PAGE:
Stacey-Marie Cornish, of Greenock, was at home with Finlay, has spoken of the “terrifying” moment she thought her child, aged 13 months at the time, might die.
The 27-year-old said Finlay had been feeling unwell during the day.
Hours later, the child was in a “critical” condition at the Accident and Emergency department at Inverclyde Royal, with Stacey fearing she might lose him.
Stacey, a carer, has today offered a heartfelt thanks to the Scottish Ambulance Service emergency responders who rushed to the family’s home, saying she will be “forever grateful”.
She explained: “He was struggling to breathe, as he has trouble with bronchitis. We kind of know the signs to look out for while at home.
“I could see he was really struggling, so I phoned an ambulance. His oxygen was really bad and his temperature was over 40C.”
An ambulance crew, manned by technician Dean Zielinski and paramedic Jackie Queen, was dispatched from Greenock Ambulance Station by Sharon Young and arrived within minutes of Stacey’s initial emergency call, which was taken by call handler Fiona Thompson.
Stacey added: “They stripped him of his things, and got him in the ambulance and blue lighted us to the nearest accident and emergency department.”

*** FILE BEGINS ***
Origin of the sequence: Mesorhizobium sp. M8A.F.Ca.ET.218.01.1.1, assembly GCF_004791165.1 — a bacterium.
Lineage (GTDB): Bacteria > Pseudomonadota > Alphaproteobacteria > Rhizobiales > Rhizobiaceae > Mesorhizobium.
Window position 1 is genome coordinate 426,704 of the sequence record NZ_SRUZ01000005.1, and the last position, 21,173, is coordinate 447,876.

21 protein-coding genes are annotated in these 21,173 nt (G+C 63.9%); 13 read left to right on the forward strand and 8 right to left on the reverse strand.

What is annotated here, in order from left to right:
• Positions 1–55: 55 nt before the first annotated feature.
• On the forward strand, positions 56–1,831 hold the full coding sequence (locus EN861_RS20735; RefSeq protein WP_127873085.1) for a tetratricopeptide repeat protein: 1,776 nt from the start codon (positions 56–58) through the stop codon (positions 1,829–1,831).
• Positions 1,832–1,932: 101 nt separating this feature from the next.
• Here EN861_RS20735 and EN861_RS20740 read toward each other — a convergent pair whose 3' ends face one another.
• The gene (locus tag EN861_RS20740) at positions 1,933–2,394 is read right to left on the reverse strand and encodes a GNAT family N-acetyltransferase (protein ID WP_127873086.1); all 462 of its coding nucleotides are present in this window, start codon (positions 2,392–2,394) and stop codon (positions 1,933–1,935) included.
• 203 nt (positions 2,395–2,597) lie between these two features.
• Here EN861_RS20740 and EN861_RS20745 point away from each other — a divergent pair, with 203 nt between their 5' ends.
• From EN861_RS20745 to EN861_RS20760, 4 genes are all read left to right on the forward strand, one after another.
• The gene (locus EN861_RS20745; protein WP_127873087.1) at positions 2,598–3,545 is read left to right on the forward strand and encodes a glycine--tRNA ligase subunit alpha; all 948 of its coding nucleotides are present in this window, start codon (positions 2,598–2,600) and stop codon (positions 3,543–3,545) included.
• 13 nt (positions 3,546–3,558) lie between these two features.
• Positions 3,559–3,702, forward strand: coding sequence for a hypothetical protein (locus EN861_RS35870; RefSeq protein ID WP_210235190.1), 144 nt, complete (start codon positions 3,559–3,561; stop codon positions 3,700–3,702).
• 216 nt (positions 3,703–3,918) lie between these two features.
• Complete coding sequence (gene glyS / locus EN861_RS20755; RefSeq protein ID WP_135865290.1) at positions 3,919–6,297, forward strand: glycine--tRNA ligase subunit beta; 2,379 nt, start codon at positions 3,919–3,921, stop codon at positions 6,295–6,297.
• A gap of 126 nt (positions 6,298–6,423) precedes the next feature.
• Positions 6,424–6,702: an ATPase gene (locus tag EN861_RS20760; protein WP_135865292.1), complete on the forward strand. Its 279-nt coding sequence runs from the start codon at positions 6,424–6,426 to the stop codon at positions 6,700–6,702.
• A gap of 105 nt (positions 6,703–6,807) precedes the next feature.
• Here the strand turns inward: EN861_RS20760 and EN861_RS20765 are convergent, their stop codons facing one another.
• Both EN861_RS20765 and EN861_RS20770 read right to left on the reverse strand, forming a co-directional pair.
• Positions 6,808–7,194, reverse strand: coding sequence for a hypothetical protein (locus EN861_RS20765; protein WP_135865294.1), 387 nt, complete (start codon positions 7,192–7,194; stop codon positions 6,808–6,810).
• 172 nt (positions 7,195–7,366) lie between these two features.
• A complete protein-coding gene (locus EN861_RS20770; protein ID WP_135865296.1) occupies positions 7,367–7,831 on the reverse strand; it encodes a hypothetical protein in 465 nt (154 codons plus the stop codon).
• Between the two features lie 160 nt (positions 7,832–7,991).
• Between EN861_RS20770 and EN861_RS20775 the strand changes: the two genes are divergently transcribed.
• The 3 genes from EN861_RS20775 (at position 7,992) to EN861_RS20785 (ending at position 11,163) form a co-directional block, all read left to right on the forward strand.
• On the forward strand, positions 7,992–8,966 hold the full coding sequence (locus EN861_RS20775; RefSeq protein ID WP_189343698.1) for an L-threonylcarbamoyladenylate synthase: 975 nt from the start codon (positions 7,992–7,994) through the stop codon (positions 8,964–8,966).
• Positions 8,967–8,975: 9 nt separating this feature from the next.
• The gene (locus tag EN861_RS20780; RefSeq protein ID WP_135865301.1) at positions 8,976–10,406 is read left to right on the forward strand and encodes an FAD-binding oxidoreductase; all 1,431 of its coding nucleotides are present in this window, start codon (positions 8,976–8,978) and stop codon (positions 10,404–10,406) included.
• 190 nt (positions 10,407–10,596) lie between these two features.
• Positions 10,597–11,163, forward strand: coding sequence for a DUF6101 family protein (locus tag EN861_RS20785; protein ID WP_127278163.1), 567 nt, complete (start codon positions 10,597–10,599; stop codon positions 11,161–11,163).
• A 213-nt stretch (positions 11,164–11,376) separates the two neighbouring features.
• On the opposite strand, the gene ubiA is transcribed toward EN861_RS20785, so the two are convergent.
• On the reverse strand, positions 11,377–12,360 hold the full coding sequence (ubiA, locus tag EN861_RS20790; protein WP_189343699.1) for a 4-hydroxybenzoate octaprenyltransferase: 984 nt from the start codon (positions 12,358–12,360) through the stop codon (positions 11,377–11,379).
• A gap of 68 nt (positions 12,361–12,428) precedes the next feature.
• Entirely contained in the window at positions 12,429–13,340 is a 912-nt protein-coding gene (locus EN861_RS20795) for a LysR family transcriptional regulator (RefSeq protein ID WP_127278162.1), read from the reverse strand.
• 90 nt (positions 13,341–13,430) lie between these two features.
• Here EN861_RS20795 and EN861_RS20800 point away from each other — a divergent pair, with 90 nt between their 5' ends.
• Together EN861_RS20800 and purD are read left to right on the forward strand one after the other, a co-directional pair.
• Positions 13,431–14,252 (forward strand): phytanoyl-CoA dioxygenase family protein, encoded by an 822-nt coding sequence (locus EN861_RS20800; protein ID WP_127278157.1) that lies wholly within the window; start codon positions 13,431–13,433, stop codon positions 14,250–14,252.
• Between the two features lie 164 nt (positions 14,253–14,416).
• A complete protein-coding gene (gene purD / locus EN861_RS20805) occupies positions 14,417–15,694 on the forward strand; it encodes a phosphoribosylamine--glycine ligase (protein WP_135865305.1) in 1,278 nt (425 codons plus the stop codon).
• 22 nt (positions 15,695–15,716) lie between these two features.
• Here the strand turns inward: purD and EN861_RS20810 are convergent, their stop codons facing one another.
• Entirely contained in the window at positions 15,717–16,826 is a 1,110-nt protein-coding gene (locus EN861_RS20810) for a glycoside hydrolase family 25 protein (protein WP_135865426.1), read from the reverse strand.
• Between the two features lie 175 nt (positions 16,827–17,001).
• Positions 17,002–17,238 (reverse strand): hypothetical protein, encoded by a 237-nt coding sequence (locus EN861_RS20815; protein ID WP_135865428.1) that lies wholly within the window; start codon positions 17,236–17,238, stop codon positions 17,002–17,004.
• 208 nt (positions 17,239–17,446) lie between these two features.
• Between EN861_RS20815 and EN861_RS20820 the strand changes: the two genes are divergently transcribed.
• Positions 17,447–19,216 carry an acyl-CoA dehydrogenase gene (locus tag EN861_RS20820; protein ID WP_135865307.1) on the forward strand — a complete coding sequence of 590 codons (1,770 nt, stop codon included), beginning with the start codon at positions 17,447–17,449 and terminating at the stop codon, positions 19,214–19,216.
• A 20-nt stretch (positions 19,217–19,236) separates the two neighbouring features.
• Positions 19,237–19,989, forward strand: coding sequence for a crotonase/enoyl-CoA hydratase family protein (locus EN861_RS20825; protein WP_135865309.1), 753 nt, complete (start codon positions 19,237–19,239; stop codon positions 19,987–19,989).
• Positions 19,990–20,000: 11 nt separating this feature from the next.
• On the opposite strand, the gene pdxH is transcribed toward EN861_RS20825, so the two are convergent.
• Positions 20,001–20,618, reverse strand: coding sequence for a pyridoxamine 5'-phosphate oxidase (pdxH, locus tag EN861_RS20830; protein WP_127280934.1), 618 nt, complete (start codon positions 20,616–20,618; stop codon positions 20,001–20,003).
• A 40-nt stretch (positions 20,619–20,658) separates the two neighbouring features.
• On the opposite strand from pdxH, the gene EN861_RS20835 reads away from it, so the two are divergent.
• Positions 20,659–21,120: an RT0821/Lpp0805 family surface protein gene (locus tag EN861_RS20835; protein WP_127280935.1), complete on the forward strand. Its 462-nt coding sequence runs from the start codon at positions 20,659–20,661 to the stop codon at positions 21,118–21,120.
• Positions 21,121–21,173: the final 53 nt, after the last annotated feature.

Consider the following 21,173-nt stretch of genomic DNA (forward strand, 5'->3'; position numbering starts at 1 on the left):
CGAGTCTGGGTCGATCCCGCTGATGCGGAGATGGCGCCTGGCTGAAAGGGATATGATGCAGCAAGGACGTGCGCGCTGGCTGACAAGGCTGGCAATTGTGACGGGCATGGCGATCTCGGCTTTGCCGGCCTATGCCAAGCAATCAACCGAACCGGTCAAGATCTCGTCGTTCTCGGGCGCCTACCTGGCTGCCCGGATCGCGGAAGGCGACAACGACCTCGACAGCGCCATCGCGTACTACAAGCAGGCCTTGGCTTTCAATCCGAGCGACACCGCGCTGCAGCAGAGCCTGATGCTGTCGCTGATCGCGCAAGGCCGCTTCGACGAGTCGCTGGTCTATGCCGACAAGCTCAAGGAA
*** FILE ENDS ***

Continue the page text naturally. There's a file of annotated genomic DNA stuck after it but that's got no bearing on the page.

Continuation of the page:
Stacey and Finlay were taken to Inverclyde Royal, where the youngster’s condition was described as “critical” by doctors.
She added: “It was so overwhelming. The doctors at Inverclyde told me it was critical. He was in there for a few hours. Once he was stabilised, he was brought into Queen Elizabeth hospital’s children’s ward.
“It was terrifying, I just felt helpless. I was with him the whole time. I lay on the bed with him – I did not leave his side. I really, really thought I was going to lose him.
“The crew arrived within minute. It made a lot of difference. I did not think he was that bad, it was only when they put masks on him and everything.”
The crew then explained what Finlay’s oxygen levels were, with Stacey realising that this “was pretty bad”.
She said he was in the Royal Hospital for Children for a few days before he returned home, adding: “It was bronchitis. He’s probably going to get asthma, but it’s too early to diagnosis.
“He still has problems breathing, but it’s whenever he gets a cold, it goes to his chest every single time, every cold.
“He has to be careful of germs – every time he gets a cold, he ends up in hospital. It was terrifying.”
Stacey has reached out to the crew who attended on February 13 (2018), describing them as “angels”.
She explained: “They stabilized him and took amazing care of him and even when we got to hospital they kept checking in on him.
“Because of their fast actions and quick response my son is here and getting better. I honestly can't thank these angels enough for what they done for our family. I am forever grateful.”
Dean said: “As somebody who's quite new to the service of only two years and only recently qualified, personally this one moment of feedback really puts what we do in to real perspective and adds a touch of humanity.
“It literally makes it all worthwhile. It makes all of the regular difficult and very emotional situations bearable, and I'm incredibly grateful for it. I'm glad to hear the little chap is doing well, and we wish our absolute best to both of them.”